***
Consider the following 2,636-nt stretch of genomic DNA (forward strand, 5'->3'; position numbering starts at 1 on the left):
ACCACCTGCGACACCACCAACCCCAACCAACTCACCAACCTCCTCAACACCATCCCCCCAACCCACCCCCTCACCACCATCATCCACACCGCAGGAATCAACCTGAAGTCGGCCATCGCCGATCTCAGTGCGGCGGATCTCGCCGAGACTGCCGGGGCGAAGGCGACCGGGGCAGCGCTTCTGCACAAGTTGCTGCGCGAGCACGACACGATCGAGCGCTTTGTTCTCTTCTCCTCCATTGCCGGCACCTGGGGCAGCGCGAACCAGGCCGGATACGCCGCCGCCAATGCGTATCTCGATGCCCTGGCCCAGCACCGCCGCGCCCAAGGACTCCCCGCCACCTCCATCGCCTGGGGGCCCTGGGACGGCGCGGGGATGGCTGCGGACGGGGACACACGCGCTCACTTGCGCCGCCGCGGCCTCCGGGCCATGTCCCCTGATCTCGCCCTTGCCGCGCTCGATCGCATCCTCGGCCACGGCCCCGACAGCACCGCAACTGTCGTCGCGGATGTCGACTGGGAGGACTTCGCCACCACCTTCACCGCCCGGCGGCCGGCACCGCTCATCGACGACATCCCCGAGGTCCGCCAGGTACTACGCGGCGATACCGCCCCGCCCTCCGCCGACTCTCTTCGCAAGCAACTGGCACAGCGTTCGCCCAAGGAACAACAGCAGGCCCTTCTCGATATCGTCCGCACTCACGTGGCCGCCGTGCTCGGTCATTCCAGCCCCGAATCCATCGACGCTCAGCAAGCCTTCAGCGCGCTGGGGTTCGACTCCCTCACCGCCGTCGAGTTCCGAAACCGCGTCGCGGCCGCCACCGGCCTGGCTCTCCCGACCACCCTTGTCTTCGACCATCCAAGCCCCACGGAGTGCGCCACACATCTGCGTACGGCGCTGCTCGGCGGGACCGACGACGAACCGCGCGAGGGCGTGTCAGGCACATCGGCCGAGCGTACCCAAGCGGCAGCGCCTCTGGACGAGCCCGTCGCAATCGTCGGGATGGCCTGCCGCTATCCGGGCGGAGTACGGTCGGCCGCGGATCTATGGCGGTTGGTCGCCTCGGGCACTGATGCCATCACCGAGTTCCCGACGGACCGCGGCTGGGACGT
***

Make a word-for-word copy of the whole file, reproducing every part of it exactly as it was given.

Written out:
Consider the following 2,636-nt stretch of genomic DNA (forward strand, 5'->3'; position numbering starts at 1 on the left):
ACCACCTGCGACACCACCAACCCCAACCAACTCACCAACCTCCTCAACACCATCCCCCCAACCCACCCCCTCACCACCATCATCCACACCGCAGGAATCAACCTGAAGTCGGCCATCGCCGATCTCAGTGCGGCGGATCTCGCCGAGACTGCCGGGGCGAAGGCGACCGGGGCAGCGCTTCTGCACAAGTTGCTGCGCGAGCACGACACGATCGAGCGCTTTGTTCTCTTCTCCTCCATTGCCGGCACCTGGGGCAGCGCGAACCAGGCCGGATACGCCGCCGCCAATGCGTATCTCGATGCCCTGGCCCAGCACCGCCGCGCCCAAGGACTCCCCGCCACCTCCATCGCCTGGGGGCCCTGGGACGGCGCGGGGATGGCTGCGGACGGGGACACACGCGCTCACTTGCGCCGCCGCGGCCTCCGGGCCATGTCCCCTGATCTCGCCCTTGCCGCGCTCGATCGCATCCTCGGCCACGGCCCCGACAGCACCGCAACTGTCGTCGCGGATGTCGACTGGGAGGACTTCGCCACCACCTTCACCGCCCGGCGGCCGGCACCGCTCATCGACGACATCCCCGAGGTCCGCCAGGTACTACGCGGCGATACCGCCCCGCCCTCCGCCGACTCTCTTCGCAAGCAACTGGCACAGCGTTCGCCCAAGGAACAACAGCAGGCCCTTCTCGATATCGTCCGCACTCACGTGGCCGCCGTGCTCGGTCATTCCAGCCCCGAATCCATCGACGCTCAGCAAGCCTTCAGCGCGCTGGGGTTCGACTCCCTCACCGCCGTCGAGTTCCGAAACCGCGTCGCGGCCGCCACCGGCCTGGCTCTCCCGACCACCCTTGTCTTCGACCATCCAAGCCCCACGGAGTGCGCCACACATCTGCGTACGGCGCTGCTCGGCGGGACCGACGACGAACCGCGCGAGGGCGTGTCAGGCACATCGGCCGAGCGTACCCAAGCGGCAGCGCCTCTGGACGAGCCCGTCGCAATCGTCGGGATGGCCTGCCGCTATCCGGGCGGAGTACGGTCGGCCGCGGATCTATGGCGGTTGGTCGCCTCGGGCACTGATGCCATCACCGAGTTCCCGACGGACCGCGGCTGGGACGT